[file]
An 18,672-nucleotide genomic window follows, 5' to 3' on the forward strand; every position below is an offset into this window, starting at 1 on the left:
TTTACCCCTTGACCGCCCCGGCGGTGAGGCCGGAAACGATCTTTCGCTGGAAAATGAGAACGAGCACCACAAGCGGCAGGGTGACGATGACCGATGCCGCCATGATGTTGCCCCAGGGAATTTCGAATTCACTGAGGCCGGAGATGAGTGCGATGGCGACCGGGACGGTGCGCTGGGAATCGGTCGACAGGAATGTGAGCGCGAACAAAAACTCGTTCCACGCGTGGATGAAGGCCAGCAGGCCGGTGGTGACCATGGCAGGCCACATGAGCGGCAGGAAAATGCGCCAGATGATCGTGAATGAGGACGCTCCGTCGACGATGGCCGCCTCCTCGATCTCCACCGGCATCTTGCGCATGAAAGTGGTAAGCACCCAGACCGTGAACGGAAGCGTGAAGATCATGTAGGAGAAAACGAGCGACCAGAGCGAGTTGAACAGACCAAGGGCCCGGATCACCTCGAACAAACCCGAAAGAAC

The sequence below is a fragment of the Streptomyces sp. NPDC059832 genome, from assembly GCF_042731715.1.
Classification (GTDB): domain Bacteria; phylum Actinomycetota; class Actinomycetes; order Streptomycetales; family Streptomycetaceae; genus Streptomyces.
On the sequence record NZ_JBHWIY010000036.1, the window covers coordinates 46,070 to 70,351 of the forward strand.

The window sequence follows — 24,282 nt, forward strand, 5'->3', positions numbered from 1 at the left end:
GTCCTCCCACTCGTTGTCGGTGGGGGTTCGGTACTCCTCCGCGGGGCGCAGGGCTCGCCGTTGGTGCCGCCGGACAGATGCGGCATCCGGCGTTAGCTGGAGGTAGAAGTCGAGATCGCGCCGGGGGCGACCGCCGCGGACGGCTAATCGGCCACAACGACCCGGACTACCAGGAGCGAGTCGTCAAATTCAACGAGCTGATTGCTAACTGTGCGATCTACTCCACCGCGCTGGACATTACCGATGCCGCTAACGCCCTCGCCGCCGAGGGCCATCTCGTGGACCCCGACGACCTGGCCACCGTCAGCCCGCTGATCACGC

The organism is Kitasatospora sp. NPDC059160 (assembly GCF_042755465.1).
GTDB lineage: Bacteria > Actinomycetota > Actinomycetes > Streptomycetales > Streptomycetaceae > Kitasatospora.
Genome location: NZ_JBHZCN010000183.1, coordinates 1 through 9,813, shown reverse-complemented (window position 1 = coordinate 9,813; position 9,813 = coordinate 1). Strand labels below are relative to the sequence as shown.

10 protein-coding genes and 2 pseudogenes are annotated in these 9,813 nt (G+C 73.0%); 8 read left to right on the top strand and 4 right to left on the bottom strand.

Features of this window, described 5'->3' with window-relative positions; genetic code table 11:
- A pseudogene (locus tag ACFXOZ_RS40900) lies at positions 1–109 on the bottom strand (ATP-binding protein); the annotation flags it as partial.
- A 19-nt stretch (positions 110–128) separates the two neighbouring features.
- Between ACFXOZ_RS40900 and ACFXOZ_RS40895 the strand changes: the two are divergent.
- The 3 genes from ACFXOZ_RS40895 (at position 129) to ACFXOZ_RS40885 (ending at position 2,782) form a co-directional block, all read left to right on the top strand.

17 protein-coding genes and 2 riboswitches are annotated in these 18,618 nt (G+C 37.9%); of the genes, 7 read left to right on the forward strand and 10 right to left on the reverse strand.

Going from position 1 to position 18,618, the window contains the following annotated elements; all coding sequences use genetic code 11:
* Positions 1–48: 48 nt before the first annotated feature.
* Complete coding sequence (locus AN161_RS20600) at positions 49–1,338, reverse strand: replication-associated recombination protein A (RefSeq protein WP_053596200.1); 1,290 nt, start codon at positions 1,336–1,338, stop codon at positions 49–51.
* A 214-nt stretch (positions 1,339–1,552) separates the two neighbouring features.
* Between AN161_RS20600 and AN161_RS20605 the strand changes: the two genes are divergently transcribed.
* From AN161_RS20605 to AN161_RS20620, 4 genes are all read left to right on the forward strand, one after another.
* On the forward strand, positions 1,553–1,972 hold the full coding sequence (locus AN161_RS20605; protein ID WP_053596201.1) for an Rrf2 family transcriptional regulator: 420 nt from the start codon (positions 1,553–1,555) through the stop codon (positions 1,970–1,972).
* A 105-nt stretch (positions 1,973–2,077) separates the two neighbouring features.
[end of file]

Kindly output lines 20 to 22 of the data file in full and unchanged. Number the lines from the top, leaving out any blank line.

* Complete coding sequence (locus AN161_RS20600) at positions 49–1,338, reverse strand: replication-associated recombination protein A (RefSeq protein WP_053596200.1); 1,290 nt, start codon at positions 1,336–1,338, stop codon at positions 49–51.
* A 214-nt stretch (positions 1,339–1,552) separates the two neighbouring features.
* Between AN161_RS20600 and AN161_RS20605 the strand changes: the two genes are divergently transcribed.